6. The display apparatus according to claim 5, the control means being configured such that:in said pre-charge phase, said second switch means is switched on, thereby to connect said pixel element and said sensor element to said data line; said first switch means connects said data line to said input video signal; said input video signal is at a low voltage level; said common voltage is at a high voltage level and said reference voltage is at a low voltage level;in said exposure phase, said second switch means is switched off; said common voltage is at said high voltage level; said input video signal is at said low voltage level, and said reference voltage is a high voltage level; andin said readout phase, said common voltage is at a low voltage level, said reference voltage is at a low voltage level, and said first switch means connects said data line to an input of said charge-sensing circuit.
7. The display apparatus according to claim 6, the charge-sensing circuit being an integrator and the control means being configured to reset the integrator during an initial part of the readout phase.
8. The display apparatus according to claim 5, further comprising:a third switch means interposed between at least one of the plurality of electrochromic pixel elements and at least one of the plurality of sensor elements.
9. The display apparatus according to claim 8, the control means being configured to control the third switch means so as to allow at least one of the plurality of sensor elements to be electrically connected to one of the plurality of data lines only during the exposure phase.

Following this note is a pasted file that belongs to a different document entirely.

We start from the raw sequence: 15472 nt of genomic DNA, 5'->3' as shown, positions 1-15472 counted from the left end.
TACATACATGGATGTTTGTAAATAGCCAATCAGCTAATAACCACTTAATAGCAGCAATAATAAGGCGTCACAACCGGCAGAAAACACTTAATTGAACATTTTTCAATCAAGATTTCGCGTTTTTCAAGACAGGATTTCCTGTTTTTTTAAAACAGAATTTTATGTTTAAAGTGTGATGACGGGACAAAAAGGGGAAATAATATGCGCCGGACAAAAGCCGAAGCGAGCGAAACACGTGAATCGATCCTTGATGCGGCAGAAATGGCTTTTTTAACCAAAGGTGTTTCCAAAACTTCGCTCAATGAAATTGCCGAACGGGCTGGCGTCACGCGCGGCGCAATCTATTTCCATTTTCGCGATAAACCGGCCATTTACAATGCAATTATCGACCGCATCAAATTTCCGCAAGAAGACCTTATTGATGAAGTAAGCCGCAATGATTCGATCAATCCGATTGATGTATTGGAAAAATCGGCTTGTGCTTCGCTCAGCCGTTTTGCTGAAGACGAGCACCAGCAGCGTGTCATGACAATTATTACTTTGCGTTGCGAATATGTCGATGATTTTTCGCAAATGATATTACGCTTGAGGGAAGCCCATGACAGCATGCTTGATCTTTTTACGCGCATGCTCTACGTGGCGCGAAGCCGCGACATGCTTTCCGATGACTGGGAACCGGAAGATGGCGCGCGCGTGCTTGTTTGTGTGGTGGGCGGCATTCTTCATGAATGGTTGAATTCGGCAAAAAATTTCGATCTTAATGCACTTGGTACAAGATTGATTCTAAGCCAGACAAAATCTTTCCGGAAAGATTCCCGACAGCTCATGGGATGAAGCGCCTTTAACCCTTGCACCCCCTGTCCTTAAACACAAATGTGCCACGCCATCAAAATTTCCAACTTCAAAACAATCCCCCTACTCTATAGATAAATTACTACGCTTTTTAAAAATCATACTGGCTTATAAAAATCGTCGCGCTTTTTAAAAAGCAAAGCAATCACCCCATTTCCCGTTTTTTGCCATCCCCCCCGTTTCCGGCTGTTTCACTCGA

10. The display apparatus according to claim 1, each of the plurality of sensor elements being a light-sensitive element.
11. The display apparatus according to claim 10, the light-sensitive element being a photo-conductor element or a photo-diode.
12. The display apparatus according to claim 10, further comprising:a light pen for entering the graphical input.
13. The display apparatus according to claim 1, each of the plurality of sensor elements being a magnetic-field sensitive element.
14. The display apparatus according to claim 13, the magnetic-field sensitive element being a magnetoresistive element.
15. The display apparatus according to claim 13, further comprising:a magnetic pen for entering the graphical input.
16. The display apparatus according to claim 1, each of the plurality of sensor elements being a pressure-sensitive element, the graphical image being configured to be entered by the exertion of pressure.
17. The display apparatus according to claim 6, further comprising:a fourth switch means for triggering the start of the exposure phase.
18. The display apparatus according to claim 17, further comprising:a fifth switch means for triggering the start of the pre-charge phase.
I. TECHNICAL FIELD
Several aspects of the present invention relate to a display apparatus and method for operating a display apparatus.
Modern computing technologies have reshaped the way people perceive and enter data. It is common for information to be displayed on a screen and for data to be entered using a keyboard and a pointing device, e.g. a mouse. The pointing device is used to activate the appropriate field and the keyboard is used to enter data into that field. This procedure, however, can be quite inefficient, due to the time wasted in manipulating the pointing device. To mitigate this problem, displays having an integrated pointing device, sometimes referred to as "interactive displays", are becoming popular, since they can be tailored for specific purposes. In particular, a form of interactive display known as the "touch-sensitive display" is commonly employed at supermarket check-outs and in phone booths, personal data devices and notebook computers, for example.